Using the nutrition label as a roadmap to making informed choices allows you to purchase and use products that meet your individual needs.
Step 7: Differentiate between nutrition terms and marketing claims
Companies often write attention-grabbing terms on their labels to reel buyers in, but oftentimes, these claims aren't based in science. The Academy of Nutrition and Dietetics and the FDA recommend looking out for the following legitimate nutrition terms when shopping for a packaged product:
- Low-Calorie: The product contains 40 calories or less per serving.
- Low-Cholesterol: The product contains 20 milligrams or less and two grams or less of saturated fat per serving.
- Reduced: The product contains at least 25 percent less of the specified nutrient or calories than the traditional product. (So a reduced-sodium canned chicken noodle soup would have at least 25 percent less sodium than the traditional canned chicken noodle soup.)
- Low-Sodium: The product contains 140 milligrams or less of sodium per serving.
- Calorie-Free: The product contains fewer than five calories per serving.
- Fat-Free and Sugar-Free: The product contains less than a half gram of fat or sugar per serving.
- High in/Rich in/Excellent Source of: The product contains 20 percent or more of the Recommended Daily Intake (RDI) of a specified nutrient per serving.
- High Potency: The product contains 100 percent or more of the RDI for certain specified vitamins or minerals.
- Antioxidants: The product contains scientifically proven antioxidants that protect against free radicals. The names of the antioxidants must be included in the claim or denoted by an asterisk leading to more details.
Macros For Weight Loss
There are a number of factors that affect weight loss and body composition including individual genetic variations, environment, learned food-related behaviors and physical activity. Adjusting your macro intakes based on your age, gender and physical activity should also be taken into consideration. But when you're trying to lose weight, the key is making sure that your diet is sustainable and remaining consistent with it.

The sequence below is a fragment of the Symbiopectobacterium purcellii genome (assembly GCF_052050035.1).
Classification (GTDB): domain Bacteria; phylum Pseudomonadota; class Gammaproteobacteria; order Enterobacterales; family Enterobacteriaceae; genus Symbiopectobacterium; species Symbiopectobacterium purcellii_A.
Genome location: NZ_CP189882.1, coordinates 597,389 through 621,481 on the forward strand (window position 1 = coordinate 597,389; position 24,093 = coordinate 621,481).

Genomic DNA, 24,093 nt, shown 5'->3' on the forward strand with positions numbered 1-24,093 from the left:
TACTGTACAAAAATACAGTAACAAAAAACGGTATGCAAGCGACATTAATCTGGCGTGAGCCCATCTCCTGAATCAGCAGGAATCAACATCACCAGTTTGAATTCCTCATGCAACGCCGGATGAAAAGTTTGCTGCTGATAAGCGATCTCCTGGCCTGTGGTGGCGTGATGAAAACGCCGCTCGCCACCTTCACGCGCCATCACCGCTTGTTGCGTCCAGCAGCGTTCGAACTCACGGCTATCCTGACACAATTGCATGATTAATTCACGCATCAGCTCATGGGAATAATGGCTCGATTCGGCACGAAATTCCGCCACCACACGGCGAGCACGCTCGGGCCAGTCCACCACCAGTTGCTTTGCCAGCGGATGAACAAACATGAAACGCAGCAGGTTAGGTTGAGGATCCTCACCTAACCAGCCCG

It's no secret that healthy fats are needed for good health. There are, however, instances where a low-fat diet may be medically indicated. A person who has a significant lipid metabolism disorder (such as Gaucher disease and Tay-Sachs disease, where the body doesn't produce enough enzymes to break down fats) or a genetic predisposition for heart disease may need to follow a low-fat diet in order to manage their health condition.
In general, all people should consume little to no trans fats while being mindful of their saturated fat intake. The AHA currently recommends consuming no more than five to six percent of total calories from saturated fats. Opt for heart-healthy fats like nuts, seeds, avocado and fatty fish like salmon and herring.
Shunning carbs usually won't result in long-term, sustainable weight loss. However, low-carb diets hold promising results for short-term, quick weight loss. A September 2014 randomized clinical trial published in the Annals of Internal Medicine compared the effects of a low-carb diet (less than 40 grams of carbs per day) and low-fat diet (less than 30 percent of calories coming from total fat and less than seven percent from saturated fat) on weight loss over a year. While the low-carb group lost more weight than the low-fat group, it's worth noting that there was no follow-up data to determine whether the participants were able to maintain their weight loss.